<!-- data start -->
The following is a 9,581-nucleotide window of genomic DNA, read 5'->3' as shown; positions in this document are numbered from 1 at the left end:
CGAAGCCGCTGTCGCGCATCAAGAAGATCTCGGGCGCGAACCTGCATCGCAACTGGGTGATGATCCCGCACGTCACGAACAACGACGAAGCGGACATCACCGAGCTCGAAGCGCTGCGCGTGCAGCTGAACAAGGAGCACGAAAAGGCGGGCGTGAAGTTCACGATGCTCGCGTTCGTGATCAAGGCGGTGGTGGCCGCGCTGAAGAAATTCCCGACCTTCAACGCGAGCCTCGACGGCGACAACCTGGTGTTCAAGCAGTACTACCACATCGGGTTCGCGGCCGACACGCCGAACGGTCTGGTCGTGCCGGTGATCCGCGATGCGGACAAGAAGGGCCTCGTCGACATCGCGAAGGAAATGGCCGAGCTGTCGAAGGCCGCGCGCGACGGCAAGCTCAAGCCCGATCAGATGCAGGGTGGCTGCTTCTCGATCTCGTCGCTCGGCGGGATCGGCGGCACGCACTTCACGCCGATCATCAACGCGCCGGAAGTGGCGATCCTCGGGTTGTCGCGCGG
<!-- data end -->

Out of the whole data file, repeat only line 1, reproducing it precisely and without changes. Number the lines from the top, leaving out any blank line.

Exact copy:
The following is a 9,581-nucleotide window of genomic DNA, read 5'->3' as shown; positions in this document are numbered from 1 at the left end: